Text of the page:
Twelve-year-old Brandon Burditt of the Redmond West Majors Phillies achieved one of the rarest feats in Little League baseball by pitching a perfect game last month against the Athletics.
Burditt, who attends Rockwell Elementary School, made 16 out of the 18 outs himself in the 2-0 victory, with 15 strikeouts and one pop out.
“I challenged him in that game to throw a first-pitch strike to every batter, so I was more focused on whether he was accomplishing that rather than where he was in the game,” said Phillies manager Joe Stansell. “It was a lot of fun to watch, but he’s had a lot of success throughout the season. We can’t say we’re that surprised.”
Burditt’s strength lies in the fact that he is extremely tall at 6-foot-1, and able to simply overpower hitters with his cannon of a right arm. Although he never has had Burditt clocked on a radar gun, Stansell estimates that his ace is capable of throwing his fastball in the mid 70s — the equivalent of a 100-mph pitch in major league baseball — which usually makes opposing teams flail helplessly at his offerings.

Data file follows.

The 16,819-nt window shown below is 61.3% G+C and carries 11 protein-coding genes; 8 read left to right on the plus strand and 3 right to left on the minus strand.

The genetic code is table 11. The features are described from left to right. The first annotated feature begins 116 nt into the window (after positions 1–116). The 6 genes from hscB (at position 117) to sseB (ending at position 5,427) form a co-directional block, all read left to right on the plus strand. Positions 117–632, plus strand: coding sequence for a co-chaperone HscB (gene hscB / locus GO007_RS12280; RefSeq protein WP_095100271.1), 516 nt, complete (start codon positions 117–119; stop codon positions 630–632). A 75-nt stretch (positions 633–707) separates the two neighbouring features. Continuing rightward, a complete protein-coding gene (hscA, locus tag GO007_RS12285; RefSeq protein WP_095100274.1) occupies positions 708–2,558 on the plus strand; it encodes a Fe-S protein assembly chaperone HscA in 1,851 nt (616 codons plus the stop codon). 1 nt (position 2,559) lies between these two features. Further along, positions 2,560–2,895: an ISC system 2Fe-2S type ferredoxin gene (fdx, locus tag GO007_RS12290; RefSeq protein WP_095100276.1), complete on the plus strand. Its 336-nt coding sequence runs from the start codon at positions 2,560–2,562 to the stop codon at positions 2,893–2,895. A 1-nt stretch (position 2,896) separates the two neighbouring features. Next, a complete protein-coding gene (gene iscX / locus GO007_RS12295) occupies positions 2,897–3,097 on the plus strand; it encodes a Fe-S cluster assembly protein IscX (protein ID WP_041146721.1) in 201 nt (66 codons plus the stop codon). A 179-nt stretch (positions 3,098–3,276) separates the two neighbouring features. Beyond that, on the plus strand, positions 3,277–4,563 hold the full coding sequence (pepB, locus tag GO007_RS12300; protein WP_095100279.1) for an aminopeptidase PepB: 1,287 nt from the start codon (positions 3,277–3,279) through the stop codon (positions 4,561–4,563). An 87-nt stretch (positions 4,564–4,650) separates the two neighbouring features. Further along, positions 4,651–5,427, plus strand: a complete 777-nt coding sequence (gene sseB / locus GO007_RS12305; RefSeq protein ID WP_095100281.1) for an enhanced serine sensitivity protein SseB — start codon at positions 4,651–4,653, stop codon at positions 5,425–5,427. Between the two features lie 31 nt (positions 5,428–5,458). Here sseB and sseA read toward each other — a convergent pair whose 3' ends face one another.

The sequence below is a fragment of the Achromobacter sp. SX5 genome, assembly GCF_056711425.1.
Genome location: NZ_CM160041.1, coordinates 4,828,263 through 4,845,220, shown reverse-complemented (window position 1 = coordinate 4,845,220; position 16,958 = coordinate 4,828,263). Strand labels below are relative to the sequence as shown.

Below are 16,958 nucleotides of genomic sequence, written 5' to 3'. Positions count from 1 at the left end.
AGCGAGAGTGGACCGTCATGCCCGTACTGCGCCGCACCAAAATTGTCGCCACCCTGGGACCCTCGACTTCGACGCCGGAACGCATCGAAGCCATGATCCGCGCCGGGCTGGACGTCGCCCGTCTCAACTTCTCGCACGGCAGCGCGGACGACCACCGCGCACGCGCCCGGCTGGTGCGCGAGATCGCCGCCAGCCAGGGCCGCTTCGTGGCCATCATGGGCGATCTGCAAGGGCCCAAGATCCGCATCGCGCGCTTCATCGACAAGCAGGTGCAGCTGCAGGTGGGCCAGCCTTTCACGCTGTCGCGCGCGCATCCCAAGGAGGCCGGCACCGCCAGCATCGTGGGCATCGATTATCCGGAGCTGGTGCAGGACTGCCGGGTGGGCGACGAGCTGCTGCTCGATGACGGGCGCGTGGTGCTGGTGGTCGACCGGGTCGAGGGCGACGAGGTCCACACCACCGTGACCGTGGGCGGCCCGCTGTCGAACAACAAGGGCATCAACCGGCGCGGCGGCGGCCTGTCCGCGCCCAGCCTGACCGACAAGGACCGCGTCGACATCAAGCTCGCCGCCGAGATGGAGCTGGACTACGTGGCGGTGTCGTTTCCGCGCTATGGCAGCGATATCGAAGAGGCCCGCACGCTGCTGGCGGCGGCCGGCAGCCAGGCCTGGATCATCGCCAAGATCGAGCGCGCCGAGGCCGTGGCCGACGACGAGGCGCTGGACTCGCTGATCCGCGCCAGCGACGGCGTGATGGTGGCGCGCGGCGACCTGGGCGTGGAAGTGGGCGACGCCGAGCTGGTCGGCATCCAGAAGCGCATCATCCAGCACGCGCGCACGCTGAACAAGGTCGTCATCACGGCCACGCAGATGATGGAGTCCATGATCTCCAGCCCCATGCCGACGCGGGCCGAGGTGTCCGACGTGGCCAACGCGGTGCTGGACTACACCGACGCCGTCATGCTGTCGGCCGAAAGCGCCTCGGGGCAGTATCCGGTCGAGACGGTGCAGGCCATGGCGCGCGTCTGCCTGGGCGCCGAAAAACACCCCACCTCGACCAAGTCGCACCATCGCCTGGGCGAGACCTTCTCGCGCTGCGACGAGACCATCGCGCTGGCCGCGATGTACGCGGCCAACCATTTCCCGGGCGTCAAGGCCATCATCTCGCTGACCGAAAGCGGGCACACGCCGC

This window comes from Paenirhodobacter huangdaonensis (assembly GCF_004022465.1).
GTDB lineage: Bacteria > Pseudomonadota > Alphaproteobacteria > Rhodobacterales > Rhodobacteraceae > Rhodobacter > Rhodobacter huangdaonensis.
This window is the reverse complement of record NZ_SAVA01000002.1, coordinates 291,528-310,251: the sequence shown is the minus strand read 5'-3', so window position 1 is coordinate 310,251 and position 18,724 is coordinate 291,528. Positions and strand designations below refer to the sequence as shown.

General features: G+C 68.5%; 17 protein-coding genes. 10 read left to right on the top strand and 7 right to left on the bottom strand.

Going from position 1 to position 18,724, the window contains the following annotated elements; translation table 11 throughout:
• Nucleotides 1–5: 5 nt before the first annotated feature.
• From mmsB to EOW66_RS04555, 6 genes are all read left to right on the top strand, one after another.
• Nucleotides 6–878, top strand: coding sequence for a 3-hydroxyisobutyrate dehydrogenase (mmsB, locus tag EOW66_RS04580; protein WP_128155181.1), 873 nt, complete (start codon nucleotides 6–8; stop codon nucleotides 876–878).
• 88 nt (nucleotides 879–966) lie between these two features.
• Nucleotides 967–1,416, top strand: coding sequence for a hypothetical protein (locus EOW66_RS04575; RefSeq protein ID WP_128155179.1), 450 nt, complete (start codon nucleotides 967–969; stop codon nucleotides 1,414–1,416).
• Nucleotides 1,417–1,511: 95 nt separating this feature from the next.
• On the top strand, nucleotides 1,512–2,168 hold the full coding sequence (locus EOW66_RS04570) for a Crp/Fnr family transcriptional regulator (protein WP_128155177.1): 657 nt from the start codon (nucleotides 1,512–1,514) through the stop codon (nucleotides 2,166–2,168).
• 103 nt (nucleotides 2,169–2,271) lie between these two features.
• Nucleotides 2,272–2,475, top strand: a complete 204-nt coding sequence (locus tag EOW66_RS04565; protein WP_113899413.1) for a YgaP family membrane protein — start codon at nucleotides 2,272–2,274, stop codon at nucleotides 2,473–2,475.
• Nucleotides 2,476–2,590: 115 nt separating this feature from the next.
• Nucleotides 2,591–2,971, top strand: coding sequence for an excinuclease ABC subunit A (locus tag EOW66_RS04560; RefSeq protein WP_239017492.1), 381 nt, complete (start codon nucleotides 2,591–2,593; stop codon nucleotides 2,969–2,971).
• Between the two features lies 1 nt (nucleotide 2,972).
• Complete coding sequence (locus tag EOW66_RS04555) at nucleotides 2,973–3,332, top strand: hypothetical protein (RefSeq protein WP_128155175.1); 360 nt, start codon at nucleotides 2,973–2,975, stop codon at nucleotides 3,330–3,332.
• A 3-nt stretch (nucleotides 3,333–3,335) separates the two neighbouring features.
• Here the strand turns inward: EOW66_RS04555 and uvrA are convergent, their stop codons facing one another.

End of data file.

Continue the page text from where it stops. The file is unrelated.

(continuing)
“It’s pretty rare to see a kid be able to hit a ball in play against him,” Stansell said.
Off the mound, Stansell also lauded Burditt’s ability as a marvelous offensive player.
“Burditt has the fastest hands of any kid. He hits lots of home runs, anytime he hits the ball, it comes off his bat so fast kids can’t react,” said the Phillies’ coach. “His size and his physical ability also make him extremely fast. He has two inside-the-park home runs.”
Perfect games, even in little league, are extremely rare. Little League International estimates that only a several dozen perfect games are pitched annually out of the tens of thousands of games pitched in league organizations around the world.
“To be able to witness a perfect game requires fantastic pitching and great fielding,” said Stansell. “Before Brandon’s performance, I hadn’t seen a perfect game in nine seasons as a coach… his future really looks bright.”